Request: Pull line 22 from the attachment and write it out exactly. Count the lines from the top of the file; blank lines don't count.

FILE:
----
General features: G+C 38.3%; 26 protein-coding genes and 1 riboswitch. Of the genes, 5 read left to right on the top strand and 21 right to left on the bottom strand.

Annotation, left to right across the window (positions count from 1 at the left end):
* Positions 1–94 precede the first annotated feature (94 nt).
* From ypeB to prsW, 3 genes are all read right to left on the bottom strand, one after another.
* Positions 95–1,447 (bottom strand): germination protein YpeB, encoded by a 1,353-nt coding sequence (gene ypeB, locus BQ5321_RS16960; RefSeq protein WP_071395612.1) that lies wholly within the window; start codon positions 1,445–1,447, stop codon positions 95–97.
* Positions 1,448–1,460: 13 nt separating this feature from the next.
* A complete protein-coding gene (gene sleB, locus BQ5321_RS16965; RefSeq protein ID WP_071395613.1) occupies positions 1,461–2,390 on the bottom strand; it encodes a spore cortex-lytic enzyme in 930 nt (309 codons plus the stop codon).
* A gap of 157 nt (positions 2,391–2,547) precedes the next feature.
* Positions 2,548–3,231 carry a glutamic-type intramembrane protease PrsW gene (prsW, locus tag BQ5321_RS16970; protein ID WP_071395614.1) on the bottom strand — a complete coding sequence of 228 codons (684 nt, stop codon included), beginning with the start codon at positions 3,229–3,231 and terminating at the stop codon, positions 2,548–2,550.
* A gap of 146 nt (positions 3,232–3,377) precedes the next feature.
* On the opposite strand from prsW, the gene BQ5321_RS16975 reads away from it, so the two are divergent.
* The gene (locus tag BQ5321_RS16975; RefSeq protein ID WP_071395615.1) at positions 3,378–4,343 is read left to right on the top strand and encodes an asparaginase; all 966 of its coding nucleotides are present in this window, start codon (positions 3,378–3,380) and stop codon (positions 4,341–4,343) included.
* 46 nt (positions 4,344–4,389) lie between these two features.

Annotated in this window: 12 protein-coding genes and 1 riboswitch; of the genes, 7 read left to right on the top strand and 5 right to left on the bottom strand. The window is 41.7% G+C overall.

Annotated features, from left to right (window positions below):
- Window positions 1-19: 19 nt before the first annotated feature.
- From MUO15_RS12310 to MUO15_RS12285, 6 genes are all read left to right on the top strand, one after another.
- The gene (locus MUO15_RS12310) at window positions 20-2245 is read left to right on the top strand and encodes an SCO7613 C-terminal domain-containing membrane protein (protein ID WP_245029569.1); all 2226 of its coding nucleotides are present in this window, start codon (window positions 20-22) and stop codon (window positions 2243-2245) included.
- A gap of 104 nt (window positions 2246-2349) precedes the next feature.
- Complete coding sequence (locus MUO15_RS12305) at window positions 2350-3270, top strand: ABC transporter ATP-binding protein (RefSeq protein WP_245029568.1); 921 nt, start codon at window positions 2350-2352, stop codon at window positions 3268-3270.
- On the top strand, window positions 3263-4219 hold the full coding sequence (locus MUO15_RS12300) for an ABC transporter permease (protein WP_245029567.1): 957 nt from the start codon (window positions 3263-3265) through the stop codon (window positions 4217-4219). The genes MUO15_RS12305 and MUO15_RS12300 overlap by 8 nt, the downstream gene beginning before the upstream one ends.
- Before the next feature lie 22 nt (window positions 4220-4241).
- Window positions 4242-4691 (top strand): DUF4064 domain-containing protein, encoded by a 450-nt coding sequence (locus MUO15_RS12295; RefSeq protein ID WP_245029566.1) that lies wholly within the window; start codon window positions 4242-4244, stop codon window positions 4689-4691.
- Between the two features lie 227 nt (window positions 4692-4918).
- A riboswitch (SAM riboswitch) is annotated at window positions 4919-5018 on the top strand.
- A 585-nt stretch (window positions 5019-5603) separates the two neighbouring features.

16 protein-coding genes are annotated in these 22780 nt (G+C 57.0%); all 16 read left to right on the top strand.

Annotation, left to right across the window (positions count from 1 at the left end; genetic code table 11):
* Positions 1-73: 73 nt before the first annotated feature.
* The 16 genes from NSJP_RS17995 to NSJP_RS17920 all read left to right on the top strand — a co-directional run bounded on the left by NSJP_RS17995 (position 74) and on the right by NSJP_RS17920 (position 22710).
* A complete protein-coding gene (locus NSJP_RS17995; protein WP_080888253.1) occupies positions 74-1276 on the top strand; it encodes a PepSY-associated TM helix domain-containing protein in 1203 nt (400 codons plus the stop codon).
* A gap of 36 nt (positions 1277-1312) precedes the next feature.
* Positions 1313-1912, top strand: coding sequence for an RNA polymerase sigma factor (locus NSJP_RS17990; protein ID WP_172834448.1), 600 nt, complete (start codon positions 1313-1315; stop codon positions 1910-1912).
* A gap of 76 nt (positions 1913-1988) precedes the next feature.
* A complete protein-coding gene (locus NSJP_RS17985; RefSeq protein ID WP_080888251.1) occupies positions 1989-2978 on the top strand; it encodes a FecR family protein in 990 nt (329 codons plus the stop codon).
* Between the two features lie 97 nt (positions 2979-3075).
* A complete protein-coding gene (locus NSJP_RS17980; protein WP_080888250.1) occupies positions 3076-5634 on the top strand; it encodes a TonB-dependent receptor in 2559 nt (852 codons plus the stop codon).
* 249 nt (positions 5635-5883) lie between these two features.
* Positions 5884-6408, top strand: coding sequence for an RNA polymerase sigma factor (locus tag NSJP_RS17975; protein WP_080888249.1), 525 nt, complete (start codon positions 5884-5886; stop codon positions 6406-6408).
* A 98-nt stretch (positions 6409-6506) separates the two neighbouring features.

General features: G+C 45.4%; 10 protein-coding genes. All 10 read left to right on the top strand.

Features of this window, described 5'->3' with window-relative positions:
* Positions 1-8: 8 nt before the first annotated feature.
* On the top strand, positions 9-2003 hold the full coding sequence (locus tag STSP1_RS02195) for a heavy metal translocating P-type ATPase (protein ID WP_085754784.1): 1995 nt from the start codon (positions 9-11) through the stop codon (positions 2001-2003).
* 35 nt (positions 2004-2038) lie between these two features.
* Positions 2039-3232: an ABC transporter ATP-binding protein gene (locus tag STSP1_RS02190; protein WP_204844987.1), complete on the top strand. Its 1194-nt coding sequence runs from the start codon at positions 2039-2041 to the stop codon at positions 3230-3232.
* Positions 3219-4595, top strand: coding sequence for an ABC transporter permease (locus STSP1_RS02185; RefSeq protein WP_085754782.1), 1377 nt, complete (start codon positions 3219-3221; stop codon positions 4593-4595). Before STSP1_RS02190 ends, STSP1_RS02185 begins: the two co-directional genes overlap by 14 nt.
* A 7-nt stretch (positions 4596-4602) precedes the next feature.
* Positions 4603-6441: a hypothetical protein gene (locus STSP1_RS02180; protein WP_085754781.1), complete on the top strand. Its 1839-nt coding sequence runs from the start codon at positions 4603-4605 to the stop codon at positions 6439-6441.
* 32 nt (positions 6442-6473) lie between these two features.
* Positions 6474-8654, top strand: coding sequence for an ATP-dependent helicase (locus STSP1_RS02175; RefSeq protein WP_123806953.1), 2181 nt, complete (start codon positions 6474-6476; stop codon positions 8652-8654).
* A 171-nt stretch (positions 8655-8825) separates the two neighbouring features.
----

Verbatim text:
- Before the next feature lie 22 nt (window positions 4220-4241).